Boateng pointed out that it’s not just racial inequalities that the industry needs to fix but also disparities around sexuality and gender, with the panel unanimously agreeing that diversity on line-ups is still “not good enough”.

“It’s so important that when anybody is going to a show, they feel like it’s a safe and inclusive space for them,” said Dunstone.

Elsewhere during the panel, Mother Artists’ Gregory says that flexibility towards employees’ work hours will also be a key feature in a more equitable post-pandemic industry.

“Working 9–5 is not equality because everybody has a different situation, a different experience and different needs,” argued Gregory. “Being an agent is not a 9–5 anyway so just put trust in your team – working hard is a given in this industry.”

Dunstone agreed: “Adaptability and flexibility are massive takeaways from the last two years. Hopefully, we’ll pick and choose the bits of [pandemic life] that worked for us.”

The 36th edition of ESNS took place under the banner ‘Building Back Better, Together’ and focussed on getting the industry back on its feet after two years of the pandemic.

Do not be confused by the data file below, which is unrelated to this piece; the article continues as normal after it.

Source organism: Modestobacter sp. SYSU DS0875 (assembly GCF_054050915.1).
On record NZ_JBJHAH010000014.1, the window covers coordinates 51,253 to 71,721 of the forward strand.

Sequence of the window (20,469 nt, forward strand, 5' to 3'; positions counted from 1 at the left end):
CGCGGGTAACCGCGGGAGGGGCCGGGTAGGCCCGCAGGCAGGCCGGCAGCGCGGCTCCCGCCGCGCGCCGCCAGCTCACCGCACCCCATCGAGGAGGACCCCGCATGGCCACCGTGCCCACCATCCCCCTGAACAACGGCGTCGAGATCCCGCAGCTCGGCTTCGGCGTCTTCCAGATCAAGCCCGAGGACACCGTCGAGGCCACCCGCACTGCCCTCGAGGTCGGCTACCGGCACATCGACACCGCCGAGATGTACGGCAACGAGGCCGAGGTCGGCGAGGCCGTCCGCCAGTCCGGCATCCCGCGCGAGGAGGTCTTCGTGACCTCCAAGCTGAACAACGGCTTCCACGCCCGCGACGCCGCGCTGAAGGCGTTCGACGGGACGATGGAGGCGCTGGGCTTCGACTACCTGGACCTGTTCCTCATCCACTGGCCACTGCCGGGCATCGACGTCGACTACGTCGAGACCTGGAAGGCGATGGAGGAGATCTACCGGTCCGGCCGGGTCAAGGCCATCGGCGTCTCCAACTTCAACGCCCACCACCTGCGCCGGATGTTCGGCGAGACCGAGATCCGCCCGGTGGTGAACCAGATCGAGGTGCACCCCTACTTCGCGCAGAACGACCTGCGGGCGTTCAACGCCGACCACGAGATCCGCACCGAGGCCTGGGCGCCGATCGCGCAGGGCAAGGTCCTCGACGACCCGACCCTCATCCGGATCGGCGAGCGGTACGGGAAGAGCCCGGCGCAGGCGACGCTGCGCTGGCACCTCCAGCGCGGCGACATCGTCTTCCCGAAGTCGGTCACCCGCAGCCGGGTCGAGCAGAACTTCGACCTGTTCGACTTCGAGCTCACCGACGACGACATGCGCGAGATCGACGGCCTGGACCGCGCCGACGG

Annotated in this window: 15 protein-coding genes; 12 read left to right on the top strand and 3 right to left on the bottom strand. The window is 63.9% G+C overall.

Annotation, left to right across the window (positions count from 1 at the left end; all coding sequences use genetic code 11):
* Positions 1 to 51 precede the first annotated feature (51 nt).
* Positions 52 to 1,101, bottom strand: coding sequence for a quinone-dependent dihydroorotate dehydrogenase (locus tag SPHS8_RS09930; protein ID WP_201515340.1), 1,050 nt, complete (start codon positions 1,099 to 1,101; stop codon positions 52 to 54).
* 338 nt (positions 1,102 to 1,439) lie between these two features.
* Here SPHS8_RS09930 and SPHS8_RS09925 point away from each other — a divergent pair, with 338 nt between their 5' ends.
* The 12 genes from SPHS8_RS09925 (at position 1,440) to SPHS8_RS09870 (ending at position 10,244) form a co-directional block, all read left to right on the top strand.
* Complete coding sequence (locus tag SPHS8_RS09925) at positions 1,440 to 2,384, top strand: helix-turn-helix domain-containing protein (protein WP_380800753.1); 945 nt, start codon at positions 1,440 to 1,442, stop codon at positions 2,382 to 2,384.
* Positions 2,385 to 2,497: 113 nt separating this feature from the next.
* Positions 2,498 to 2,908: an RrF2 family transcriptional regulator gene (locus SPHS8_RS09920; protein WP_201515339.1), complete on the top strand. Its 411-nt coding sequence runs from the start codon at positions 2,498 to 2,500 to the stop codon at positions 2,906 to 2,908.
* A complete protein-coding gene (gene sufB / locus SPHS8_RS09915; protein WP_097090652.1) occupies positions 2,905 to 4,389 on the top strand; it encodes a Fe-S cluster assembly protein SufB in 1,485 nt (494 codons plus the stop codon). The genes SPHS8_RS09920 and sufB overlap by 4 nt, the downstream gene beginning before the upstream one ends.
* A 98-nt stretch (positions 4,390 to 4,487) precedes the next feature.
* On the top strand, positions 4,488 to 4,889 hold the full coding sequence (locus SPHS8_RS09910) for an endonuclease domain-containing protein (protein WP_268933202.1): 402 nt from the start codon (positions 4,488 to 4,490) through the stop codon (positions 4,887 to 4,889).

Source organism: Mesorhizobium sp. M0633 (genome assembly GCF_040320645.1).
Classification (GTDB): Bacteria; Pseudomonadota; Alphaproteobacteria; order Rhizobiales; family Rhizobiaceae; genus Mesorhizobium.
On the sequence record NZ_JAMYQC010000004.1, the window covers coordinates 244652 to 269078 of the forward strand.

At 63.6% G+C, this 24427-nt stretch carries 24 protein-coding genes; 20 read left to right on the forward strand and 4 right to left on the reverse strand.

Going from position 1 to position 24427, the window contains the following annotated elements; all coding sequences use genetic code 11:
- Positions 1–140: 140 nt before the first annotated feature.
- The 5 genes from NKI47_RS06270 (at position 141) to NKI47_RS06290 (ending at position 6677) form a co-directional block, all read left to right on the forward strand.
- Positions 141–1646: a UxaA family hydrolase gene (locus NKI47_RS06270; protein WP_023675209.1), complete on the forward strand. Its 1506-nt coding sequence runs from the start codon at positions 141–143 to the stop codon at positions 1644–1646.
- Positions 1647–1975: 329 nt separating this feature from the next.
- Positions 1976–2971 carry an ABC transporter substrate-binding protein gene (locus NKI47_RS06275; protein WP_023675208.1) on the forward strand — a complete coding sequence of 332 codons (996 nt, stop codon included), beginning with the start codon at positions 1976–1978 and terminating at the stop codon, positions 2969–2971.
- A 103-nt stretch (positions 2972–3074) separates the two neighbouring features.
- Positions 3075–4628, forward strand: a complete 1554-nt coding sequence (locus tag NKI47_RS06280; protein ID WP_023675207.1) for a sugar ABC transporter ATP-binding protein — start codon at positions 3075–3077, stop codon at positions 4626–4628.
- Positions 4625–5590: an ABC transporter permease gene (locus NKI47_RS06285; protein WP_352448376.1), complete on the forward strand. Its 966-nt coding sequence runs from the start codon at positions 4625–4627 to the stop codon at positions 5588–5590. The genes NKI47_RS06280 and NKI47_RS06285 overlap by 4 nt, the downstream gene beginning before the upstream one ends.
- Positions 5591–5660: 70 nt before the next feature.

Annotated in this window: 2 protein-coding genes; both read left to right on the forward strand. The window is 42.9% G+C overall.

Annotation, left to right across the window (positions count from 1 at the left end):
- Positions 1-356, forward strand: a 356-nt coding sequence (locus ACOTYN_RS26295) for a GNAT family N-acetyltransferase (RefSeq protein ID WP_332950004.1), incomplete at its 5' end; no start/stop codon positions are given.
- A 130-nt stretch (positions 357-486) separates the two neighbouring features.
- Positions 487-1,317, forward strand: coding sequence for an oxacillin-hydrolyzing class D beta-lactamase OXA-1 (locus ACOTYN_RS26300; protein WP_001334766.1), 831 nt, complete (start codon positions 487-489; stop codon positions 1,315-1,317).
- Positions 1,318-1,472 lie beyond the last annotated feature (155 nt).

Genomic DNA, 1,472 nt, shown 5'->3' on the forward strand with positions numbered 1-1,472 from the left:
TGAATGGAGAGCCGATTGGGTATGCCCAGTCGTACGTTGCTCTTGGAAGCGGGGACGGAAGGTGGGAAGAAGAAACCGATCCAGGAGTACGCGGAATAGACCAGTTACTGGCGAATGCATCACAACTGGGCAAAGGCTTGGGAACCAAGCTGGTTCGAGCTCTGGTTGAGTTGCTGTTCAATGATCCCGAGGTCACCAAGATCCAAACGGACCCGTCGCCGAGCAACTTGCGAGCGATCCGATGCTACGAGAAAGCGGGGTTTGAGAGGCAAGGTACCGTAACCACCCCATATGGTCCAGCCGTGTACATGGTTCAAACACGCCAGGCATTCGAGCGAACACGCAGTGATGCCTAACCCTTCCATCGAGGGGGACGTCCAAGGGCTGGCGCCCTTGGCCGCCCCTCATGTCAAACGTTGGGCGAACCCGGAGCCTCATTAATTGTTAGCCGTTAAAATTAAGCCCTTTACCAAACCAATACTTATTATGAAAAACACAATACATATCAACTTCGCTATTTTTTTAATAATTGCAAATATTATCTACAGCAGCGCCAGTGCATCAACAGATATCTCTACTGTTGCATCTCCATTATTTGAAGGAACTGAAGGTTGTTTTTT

The hybrid conference and festival wrapped on Friday (21 January) and Dago Houben, director of ESNS said that “despite the fact that there is definitely screen fatigue, we were able to perform our platform function for the national and international music industry.

 


Get more stories like this in your inbox by signing up for IQ Index, IQ’s free email digest of essential live music industry news.

Impala hires diversity trainers Vick Bain and Arit Eminue

Impala, the umbrella body which represents music companies and associations across Europe, has appointed UK-based equality campaigner Vick Bain and Arit Eminue to provide diversity and inclusion training to its members.

Bain, who has been confirmed for ILMC session Gender Equality: The Next Level, is a diversity trainer, campaigner and PhD researcher, as well as a qualified equality, diversity and inclusion consultant.

Last year, she officially launched the F-List, a directory of UK female and non-binary musicians to be used by promoters, festival bookers, commissioners, music supervisors.

Arit Eminue of Diva Apprenticeships has also been appointed, alongside Bain, to provide diversity training for Impala’s 5,000+ members on a three-year contract.

“This is an exciting opportunity to spread awareness and knowledge on the benefits of diversity and inclusion in the music industry”

The pair have already held two training sessions for Impala’s diversity task force. The first training session for members is set for 27 January.